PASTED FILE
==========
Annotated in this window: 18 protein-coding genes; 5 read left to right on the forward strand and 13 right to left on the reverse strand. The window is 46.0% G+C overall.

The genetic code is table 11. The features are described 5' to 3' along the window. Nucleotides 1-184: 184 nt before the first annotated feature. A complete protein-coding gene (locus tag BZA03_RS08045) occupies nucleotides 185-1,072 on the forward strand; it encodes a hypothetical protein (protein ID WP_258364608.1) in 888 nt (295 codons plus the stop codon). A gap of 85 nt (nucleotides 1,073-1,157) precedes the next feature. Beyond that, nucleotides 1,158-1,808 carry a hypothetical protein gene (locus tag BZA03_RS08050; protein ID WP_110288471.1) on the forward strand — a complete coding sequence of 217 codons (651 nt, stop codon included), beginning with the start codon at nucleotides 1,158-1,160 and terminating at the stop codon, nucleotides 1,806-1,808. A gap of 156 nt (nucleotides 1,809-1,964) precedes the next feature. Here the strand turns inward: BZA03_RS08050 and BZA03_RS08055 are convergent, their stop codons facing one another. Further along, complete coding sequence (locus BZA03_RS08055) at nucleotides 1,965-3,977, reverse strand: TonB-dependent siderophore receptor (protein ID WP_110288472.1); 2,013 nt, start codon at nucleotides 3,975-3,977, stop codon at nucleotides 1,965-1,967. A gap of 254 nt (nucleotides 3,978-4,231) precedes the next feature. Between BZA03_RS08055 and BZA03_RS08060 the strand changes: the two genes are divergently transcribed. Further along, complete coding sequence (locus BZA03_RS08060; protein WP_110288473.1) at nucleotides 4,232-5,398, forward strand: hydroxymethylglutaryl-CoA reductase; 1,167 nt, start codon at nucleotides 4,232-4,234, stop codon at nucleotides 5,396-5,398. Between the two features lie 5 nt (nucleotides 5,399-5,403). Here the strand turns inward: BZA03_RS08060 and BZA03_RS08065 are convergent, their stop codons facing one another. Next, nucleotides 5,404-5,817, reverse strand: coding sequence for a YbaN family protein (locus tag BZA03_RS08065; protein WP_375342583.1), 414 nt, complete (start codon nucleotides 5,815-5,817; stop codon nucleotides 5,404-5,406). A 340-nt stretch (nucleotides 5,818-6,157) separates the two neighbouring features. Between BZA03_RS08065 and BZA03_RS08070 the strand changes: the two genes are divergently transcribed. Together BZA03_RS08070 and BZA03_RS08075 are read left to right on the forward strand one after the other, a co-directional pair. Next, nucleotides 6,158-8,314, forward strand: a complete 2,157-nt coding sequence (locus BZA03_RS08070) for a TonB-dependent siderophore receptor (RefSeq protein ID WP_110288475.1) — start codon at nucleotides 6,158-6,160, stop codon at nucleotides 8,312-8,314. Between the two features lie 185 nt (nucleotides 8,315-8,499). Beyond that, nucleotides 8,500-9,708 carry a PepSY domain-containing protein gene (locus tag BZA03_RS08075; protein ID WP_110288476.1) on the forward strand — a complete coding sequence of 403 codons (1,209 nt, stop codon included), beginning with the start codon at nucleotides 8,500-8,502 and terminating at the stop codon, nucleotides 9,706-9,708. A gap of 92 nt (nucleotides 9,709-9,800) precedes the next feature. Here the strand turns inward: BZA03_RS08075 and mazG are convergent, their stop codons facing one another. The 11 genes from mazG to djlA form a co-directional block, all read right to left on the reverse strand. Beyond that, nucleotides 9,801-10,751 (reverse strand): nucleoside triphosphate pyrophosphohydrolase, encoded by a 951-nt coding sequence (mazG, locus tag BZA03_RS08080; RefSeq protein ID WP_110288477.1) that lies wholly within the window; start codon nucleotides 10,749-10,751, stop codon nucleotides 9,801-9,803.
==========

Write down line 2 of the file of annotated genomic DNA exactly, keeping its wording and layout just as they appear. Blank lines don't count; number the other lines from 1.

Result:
The genetic code is table 11. The features are described 5' to 3' along the window. Nucleotides 1-184: 184 nt before the first annotated feature. A complete protein-coding gene (locus tag BZA03_RS08045) occupies nucleotides 185-1,072 on the forward strand; it encodes a hypothetical protein (protein ID WP_258364608.1) in 888 nt (295 codons plus the stop codon). A gap of 85 nt (nucleotides 1,073-1,157) precedes the next feature. Beyond that, nucleotides 1,158-1,808 carry a hypothetical protein gene (locus tag BZA03_RS08050; protein ID WP_110288471.1) on the forward strand — a complete coding sequence of 217 codons (651 nt, stop codon included), beginning with the start codon at nucleotides 1,158-1,160 and terminating at the stop codon, nucleotides 1,806-1,808. A gap of 156 nt (nucleotides 1,809-1,964) precedes the next feature. Here the strand turns inward: BZA03_RS08050 and BZA03_RS08055 are convergent, their stop codons facing one another. Further along, complete coding sequence (locus BZA03_RS08055) at nucleotides 1,965-3,977, reverse strand: TonB-dependent siderophore receptor (protein ID WP_110288472.1); 2,013 nt, start codon at nucleotides 3,975-3,977, stop codon at nucleotides 1,965-1,967. A gap of 254 nt (nucleotides 3,978-4,231) precedes the next feature. Between BZA03_RS08055 and BZA03_RS08060 the strand changes: the two genes are divergently transcribed. Further along, complete coding sequence (locus BZA03_RS08060; protein WP_110288473.1) at nucleotides 4,232-5,398, forward strand: hydroxymethylglutaryl-CoA reductase; 1,167 nt, start codon at nucleotides 4,232-4,234, stop codon at nucleotides 5,396-5,398. Between the two features lie 5 nt (nucleotides 5,399-5,403). Here the strand turns inward: BZA03_RS08060 and BZA03_RS08065 are convergent, their stop codons facing one another. Next, nucleotides 5,404-5,817, reverse strand: coding sequence for a YbaN family protein (locus tag BZA03_RS08065; protein WP_375342583.1), 414 nt, complete (start codon nucleotides 5,815-5,817; stop codon nucleotides 5,404-5,406). A 340-nt stretch (nucleotides 5,818-6,157) separates the two neighbouring features. Between BZA03_RS08065 and BZA03_RS08070 the strand changes: the two genes are divergently transcribed. Together BZA03_RS08070 and BZA03_RS08075 are read left to right on the forward strand one after the other, a co-directional pair. Next, nucleotides 6,158-8,314, forward strand: a complete 2,157-nt coding sequence (locus BZA03_RS08070) for a TonB-dependent siderophore receptor (RefSeq protein ID WP_110288475.1) — start codon at nucleotides 6,158-6,160, stop codon at nucleotides 8,312-8,314. Between the two features lie 185 nt (nucleotides 8,315-8,499). Beyond that, nucleotides 8,500-9,708 carry a PepSY domain-containing protein gene (locus tag BZA03_RS08075; protein ID WP_110288476.1) on the forward strand — a complete coding sequence of 403 codons (1,209 nt, stop codon included), beginning with the start codon at nucleotides 8,500-8,502 and terminating at the stop codon, nucleotides 9,706-9,708. A gap of 92 nt (nucleotides 9,709-9,800) precedes the next feature. Here the strand turns inward: BZA03_RS08075 and mazG are convergent, their stop codons facing one another. The 11 genes from mazG to djlA form a co-directional block, all read right to left on the reverse strand. Beyond that, nucleotides 9,801-10,751 (reverse strand): nucleoside triphosphate pyrophosphohydrolase, encoded by a 951-nt coding sequence (mazG, locus tag BZA03_RS08080; RefSeq protein ID WP_110288477.1) that lies wholly within the window; start codon nucleotides 10,749-10,751, stop codon nucleotides 9,801-9,803.